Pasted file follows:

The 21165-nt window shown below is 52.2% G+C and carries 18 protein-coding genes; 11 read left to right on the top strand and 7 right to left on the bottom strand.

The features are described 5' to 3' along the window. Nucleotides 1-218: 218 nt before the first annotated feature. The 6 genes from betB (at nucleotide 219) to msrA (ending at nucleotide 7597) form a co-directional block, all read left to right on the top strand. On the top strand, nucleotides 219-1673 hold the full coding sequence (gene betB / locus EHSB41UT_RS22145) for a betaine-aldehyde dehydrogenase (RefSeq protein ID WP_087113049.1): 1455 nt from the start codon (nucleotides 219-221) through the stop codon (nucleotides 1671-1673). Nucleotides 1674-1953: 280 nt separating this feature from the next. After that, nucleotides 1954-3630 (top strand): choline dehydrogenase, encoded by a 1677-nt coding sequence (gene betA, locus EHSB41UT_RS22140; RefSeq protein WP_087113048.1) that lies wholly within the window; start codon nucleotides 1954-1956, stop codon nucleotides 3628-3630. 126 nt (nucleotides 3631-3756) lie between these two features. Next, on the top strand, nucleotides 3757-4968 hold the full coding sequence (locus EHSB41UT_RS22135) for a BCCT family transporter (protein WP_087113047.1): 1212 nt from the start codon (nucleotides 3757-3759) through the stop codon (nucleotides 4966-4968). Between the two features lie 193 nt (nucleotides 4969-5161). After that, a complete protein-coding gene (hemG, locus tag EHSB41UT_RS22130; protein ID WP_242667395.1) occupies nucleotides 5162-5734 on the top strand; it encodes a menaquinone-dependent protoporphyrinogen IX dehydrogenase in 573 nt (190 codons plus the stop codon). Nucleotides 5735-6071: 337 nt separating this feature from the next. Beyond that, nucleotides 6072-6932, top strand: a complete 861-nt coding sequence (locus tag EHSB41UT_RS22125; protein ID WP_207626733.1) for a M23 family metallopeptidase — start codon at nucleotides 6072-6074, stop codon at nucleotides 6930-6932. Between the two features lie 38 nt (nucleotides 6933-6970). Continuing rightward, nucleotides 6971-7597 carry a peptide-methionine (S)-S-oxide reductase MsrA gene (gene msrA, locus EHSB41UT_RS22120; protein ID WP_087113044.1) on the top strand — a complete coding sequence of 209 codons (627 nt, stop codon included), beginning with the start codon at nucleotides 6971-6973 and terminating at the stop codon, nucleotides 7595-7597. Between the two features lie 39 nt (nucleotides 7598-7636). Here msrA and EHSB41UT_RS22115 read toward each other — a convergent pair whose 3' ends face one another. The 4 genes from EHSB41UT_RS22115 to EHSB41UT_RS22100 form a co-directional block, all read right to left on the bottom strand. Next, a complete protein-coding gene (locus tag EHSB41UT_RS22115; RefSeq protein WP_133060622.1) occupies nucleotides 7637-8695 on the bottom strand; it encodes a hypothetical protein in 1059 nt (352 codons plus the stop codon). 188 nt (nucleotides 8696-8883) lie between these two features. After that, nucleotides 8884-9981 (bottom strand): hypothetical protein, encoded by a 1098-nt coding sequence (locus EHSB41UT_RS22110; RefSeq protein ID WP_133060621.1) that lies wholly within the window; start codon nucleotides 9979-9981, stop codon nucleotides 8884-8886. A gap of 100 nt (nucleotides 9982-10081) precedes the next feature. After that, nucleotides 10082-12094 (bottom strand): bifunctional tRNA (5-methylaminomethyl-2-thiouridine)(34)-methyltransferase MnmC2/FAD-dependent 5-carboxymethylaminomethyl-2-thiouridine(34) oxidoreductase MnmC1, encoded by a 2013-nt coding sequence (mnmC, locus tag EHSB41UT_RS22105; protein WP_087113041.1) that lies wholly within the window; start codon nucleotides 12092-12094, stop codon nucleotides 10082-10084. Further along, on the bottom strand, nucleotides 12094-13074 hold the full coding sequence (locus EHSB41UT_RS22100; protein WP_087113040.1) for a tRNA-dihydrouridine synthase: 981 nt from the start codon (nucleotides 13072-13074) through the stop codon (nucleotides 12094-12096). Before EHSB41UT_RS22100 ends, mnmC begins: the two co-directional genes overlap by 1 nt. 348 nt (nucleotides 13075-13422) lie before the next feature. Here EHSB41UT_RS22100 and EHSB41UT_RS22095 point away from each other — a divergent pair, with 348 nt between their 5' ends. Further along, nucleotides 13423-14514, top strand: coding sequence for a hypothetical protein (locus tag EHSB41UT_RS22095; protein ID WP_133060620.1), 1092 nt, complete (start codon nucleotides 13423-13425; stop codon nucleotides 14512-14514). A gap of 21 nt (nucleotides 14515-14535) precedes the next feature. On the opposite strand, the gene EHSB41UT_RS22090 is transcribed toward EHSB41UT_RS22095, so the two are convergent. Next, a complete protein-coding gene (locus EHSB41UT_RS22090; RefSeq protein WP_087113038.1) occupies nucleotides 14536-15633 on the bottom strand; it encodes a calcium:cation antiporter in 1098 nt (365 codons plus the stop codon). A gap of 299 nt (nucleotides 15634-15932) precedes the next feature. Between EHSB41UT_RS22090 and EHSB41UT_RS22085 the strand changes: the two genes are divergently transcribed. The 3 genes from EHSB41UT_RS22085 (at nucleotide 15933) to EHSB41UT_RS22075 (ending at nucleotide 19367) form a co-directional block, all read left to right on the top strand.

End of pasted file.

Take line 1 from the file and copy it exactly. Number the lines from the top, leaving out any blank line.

The 21165-nt window shown below is 52.2% G+C and carries 18 protein-coding genes; 11 read left to right on the top strand and 7 right to left on the bottom strand.